- Title: The Non-Designer’s Design Book
- Author: Robin Williams
- Subject: Graphic Design, Technical Writing
- Date Reviewed on GoodReads: 01/22/2015
I bought this book for an advanced Technical Writing class, then ironically had to drop the class because I got a full-time job. I just picked up the book again and read it all the way through.
The good points – this is a quick and breezy book with a lot of examples. I felt most of the examples clearly illustrated the points that the author, an experienced graphic designer, was trying to make.
The bad points – the section on website design was extremely out of date. Recent research on how people use the web emphasizes two things: for websites, san serif fonts are easier to read, especially for large blocks of print (the opposite is true for printed books – where serif fonts are easier to read); and second, although customers hate horizontal (or back-and-forth) scrolling on websites, vertical scrolling is OK. In fact, with the phenomenal growth of tablets and smart phones, vertical scrolling is not only OK – it’s expected.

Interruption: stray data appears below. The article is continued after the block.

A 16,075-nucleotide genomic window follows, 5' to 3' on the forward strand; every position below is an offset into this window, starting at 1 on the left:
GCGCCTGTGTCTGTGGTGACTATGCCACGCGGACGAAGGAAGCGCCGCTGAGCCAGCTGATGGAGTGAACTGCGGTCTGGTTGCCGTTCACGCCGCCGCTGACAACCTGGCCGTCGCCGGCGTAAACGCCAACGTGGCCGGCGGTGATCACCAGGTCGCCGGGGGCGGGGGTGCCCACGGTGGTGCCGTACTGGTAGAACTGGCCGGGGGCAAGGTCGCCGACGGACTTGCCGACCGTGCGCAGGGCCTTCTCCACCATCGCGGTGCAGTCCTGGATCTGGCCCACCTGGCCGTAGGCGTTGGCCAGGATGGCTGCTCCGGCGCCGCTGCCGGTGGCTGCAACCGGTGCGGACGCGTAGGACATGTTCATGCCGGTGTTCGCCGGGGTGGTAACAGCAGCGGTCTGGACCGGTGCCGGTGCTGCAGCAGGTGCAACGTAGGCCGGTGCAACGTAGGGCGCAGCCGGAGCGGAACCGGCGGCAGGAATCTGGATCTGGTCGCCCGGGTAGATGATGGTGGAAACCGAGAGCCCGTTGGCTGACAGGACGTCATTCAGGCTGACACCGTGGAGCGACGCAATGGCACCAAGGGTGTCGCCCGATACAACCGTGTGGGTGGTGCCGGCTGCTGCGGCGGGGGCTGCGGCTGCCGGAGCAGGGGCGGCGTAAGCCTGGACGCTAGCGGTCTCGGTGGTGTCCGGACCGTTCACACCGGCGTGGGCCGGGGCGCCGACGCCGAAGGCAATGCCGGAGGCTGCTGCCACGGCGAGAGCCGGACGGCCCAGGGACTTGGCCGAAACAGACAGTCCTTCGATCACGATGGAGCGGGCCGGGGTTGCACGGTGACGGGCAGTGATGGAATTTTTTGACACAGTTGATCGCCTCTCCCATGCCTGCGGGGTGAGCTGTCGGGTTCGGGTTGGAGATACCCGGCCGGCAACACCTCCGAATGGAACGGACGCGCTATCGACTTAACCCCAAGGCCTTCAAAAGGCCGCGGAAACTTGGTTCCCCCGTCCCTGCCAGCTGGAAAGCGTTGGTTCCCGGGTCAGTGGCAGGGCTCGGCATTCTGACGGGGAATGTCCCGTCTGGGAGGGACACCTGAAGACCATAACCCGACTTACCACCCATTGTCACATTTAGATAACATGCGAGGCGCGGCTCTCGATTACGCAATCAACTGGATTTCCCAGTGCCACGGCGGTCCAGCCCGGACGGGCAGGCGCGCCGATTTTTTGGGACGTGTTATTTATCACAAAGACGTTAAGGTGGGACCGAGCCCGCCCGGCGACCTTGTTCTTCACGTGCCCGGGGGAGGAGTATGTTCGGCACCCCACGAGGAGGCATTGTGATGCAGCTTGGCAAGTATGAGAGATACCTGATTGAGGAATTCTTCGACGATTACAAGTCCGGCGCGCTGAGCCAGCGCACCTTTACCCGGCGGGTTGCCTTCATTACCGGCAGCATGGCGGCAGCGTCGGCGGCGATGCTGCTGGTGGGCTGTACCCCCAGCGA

The author repeats the out-of-date, graphic design advice that “everything has to fit on a standard screen size for a webpage”. That simply isn’t true anymore, in part because there is no standard screen size – a flat-screen monitor may be large and square – or thin and rectangular (widescreen). And then there’s screens which are very small and vertical (smartphone), or vertical and larger (tablet), or even medium sized and horizontal (tablet in landscape mode). Since you have no idea what the viewing screen will be – deciding the “optimum” screen size and designing for it isn’t possible. The latest marketing tools talk about “flowable” screens and “design for mobile”. However, that’s really only one chapter of this book – and the basic design principles probably haven’t changed, especially when designing for paper (books, magazines, newsletters, print ads) etc.
My other gripe was the Mac-Centered nature of the book. Yes, I realize that graphic design was one area that has been traditionally dominated by Apple computer products – but I use a Microsoft Windows PC, and when I use Adobe products (Acrobat, InDesign, Photoshop) it’s the Windows-versions of those products that I use. It was annoying for most of the sample typefaces to be Mac-specific fonts, or the Mac version of fonts because that makes it hard to figure out the specifics of some of the lessons. At least a comparative list of Mac vs. Window fonts would have helped.
Still, I enjoyed reading The Non-Designer’s Design Book and I felt I learned something from it. It also wasn’t overwhelming at all, which is perfect for an introductory textbook.
Here are three recent blog posts all declaring that for on-line use san serif fonts are more readable (serif fonts still rule for paper publications).
The concept of designing, without design, that is – to allow a website site to flow correctly on any screen size from an extra-large PC Monitor to a small smart phone is known as Responsive Design.